ST. JOHN’S, NL –
Nine-year-old Zoriana had barely turned the corner from St. John’s International Airport on Monday night when she saw her big sister Sofiia Shapoval waiting in the crowd and ran straight for her outstretched arms.
Zoriana and her mother, Natalia, were among 166 Ukrainian refugees who had just arrived in Newfoundland on a plane chartered by the provincial government. Shapoval is a genetics student at Memorial University in St. John’s, and she said it was a huge relief to have her family close by in Canada, after months of fear and uncertainty.
“It’s so good,” Shapoval said. “You don’t know where your family is or how you can help them, because they are on the other side of the world.”
The plane arrived Monday evening from Poland, where the Newfoundland and Labrador government has set up a satellite office to help Ukrainians fleeing Russian attacks on their homeland resettle in the easternmost province. east of Canada. The people who work there distributed leaflets, met Ukrainians and helped them to put their papers in order. They chartered two buses to carry the 166 passengers on Monday’s flight from Warsaw to Katowice airport, about 300 kilometers away.
Immigration Minister Gerry Byrne and Prime Minister Andrew Furey were beaming Monday night as they shook hands with Ukrainians walking through the gates flanked by the country’s blue and yellow flags.
A crowd of a few dozen people erupted in shouts and applause each time one crossed the entrance closed by curtains. People waved Ukrainian flags and held up welcome signs written in English and Ukrainian. Shapoval, his mother and sister stood to the side, hugging each other tightly and holding their phones to take selfies, their smiles wide and happy.
The provincial government did not specify the landing time of the flight, so the welcome was not too overwhelming for the travel-weary refugees.
Byrne says Monday night’s flight is the first government-chartered aircraft to bring Ukrainian refugees to Canada. Newfoundland and Labrador’s successful efforts to transport and welcome refugees – from the office in Warsaw to the generous residents on the ground offering whatever they can – are now the “gold standard” for others to follow. provinces and countries, he said in an interview earlier Monday.
Stanislav, a tall 28-year-old Ukrainian, was one of the first out of the flight. He smiled and laughed, and told reporters to call him Stan. The engineer said he was heading to the small town of Baie Verte, about 600 kilometers from St. John’s, where there are jobs in the local mining industry.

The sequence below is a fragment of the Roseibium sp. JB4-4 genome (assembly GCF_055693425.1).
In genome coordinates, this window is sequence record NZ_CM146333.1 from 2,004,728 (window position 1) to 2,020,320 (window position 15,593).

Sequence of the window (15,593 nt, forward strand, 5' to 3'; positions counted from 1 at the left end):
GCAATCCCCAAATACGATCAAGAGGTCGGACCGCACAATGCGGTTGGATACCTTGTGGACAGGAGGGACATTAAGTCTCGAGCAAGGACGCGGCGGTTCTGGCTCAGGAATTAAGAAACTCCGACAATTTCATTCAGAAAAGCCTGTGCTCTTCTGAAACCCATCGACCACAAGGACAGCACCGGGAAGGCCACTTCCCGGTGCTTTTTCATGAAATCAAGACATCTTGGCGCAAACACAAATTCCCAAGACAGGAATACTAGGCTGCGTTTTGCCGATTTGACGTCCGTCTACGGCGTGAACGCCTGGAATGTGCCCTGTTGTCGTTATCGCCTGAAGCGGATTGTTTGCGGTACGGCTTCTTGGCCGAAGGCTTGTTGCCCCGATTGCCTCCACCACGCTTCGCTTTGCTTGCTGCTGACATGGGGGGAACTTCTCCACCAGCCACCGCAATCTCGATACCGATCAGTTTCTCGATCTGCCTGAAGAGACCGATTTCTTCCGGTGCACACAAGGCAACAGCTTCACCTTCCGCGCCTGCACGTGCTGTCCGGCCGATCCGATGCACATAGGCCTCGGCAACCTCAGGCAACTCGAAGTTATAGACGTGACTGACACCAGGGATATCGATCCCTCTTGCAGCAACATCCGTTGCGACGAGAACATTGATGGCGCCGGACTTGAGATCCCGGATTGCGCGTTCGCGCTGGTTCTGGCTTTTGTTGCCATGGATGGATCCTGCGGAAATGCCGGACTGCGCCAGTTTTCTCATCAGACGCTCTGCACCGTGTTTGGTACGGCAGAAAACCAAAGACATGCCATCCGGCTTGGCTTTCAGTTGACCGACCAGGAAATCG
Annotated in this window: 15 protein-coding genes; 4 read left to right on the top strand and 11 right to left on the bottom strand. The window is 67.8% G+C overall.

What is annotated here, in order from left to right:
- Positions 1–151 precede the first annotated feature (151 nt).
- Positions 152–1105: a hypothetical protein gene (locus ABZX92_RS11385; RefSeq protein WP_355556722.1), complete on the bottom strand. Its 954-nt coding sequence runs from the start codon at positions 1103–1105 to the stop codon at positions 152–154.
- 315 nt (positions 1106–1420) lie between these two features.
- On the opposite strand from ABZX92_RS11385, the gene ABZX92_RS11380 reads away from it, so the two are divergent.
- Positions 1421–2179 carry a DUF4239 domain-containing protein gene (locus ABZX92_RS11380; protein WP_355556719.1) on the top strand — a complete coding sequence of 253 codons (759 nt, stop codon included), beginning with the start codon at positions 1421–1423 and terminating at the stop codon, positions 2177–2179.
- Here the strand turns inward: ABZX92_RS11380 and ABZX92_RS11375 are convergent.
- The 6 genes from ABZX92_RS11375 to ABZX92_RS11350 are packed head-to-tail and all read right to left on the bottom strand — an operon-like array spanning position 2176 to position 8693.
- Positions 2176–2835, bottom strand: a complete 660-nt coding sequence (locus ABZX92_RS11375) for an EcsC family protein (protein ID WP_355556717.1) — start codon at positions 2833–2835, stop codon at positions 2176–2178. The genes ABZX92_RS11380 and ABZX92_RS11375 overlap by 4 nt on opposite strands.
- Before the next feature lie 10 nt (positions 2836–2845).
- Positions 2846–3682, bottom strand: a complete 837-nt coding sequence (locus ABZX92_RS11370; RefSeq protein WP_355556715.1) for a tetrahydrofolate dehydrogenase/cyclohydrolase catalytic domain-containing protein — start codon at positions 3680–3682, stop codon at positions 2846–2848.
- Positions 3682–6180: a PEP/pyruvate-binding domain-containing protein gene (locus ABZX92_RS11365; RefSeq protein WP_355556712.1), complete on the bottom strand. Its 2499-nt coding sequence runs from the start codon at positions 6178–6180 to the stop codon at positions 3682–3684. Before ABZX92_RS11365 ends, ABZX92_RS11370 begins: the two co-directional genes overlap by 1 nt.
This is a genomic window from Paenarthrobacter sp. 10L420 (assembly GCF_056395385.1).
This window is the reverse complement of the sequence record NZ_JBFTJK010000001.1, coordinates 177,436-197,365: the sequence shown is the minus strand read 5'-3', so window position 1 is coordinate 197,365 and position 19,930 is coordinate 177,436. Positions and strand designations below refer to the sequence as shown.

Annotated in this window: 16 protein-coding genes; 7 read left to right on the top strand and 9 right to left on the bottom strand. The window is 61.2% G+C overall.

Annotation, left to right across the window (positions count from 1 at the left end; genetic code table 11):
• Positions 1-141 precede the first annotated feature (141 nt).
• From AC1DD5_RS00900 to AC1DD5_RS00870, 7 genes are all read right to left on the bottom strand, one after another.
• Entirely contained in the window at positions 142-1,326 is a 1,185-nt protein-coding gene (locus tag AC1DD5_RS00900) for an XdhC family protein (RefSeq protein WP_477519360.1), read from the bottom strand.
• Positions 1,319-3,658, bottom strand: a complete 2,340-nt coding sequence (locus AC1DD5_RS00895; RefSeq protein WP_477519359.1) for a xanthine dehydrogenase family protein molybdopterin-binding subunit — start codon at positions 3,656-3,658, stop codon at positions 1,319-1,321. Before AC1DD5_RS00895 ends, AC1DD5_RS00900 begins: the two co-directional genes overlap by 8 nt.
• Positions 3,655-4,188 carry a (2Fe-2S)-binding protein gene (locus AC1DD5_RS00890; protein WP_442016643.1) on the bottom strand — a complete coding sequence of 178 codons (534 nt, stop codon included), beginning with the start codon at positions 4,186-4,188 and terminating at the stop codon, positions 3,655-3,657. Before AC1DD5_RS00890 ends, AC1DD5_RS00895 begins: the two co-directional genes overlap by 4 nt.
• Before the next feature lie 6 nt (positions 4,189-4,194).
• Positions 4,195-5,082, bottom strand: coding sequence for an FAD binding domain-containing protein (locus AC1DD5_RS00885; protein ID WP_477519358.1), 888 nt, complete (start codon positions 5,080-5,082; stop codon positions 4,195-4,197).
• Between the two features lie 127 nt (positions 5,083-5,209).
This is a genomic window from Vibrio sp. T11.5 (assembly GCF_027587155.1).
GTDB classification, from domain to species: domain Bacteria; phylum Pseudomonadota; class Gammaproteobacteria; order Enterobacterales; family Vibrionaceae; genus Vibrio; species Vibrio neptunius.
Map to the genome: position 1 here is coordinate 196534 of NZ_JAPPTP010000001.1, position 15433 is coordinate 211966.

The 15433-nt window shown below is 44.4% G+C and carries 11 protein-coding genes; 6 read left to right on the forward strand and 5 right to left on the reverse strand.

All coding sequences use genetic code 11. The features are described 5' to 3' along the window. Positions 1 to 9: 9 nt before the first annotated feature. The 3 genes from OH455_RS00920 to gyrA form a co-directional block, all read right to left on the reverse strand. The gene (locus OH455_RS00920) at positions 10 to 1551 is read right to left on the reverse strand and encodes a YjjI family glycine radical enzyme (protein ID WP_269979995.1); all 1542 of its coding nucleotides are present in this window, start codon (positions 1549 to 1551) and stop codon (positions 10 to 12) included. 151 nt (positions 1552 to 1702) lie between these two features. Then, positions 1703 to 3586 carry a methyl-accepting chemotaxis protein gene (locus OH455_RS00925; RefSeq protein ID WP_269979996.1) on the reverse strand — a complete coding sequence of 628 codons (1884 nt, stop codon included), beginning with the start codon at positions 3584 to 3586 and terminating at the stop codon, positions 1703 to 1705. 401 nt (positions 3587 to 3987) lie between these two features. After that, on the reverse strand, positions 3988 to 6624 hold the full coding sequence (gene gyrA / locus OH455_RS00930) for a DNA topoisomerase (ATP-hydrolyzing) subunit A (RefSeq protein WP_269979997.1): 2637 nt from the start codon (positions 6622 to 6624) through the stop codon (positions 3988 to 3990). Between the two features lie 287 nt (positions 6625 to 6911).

“I worry a lot about my father, who is an officer now,” he said. “None of my family is in occupied territory, but of course… everyone is worried that tomorrow the Russians will (provoke) violence.”
Marjorie Williams was in the crowd holding a brightly colored welcome sign. She had been waiting to meet a woman who would live in her apartment, after the two met through a local Facebook group aimed at matching Ukrainians coming to Newfoundland with locals offering housing, supplies and jobs.
“I’m so excited,” Williams said. “Today I was like, ‘I think I might be a little crazy, but…why not?’
Everyone who got off the plane in St. John’s on Monday night had a place to stay, whether through volunteers like Williams or more formal efforts like those spearheaded by the province’s Association for New Canadians. .
“It’s a big deal right now, it’s unbelievable,” said association executive director Megan Morris, who was at the airport to help coordinate a team of volunteers who had a school bus waiting. to take the refugees where they needed to be. to go.
There was a massive effort to support the government’s initiative to bring Ukrainians to the province, she said, but many of those involved already had experience – last October the province hosted more than 100 refugees from Afghanistan, for whom Morris’ team helped coordinate travel, supplies and where to stay.
Adilya Dragan also volunteered behind the scenes, collecting boxes of clothes, shoes, toiletries and even dishes for everyone on the plane. The 32-year-old Russian lives just outside St. John’s and hosts a Facebook group for Newfoundlanders who want to help Ukrainians.
Several rooms in her house are overrun with piles of donated supplies, and she has set up public drop-off sites where other things await her, Dragan said in a recent interview.
“People are great here,” she said. “I love Newfoundlanders, they are great people. You won’t find these people anywhere else in the world.
This report from The Canadian Press was first published on May 9, 2022.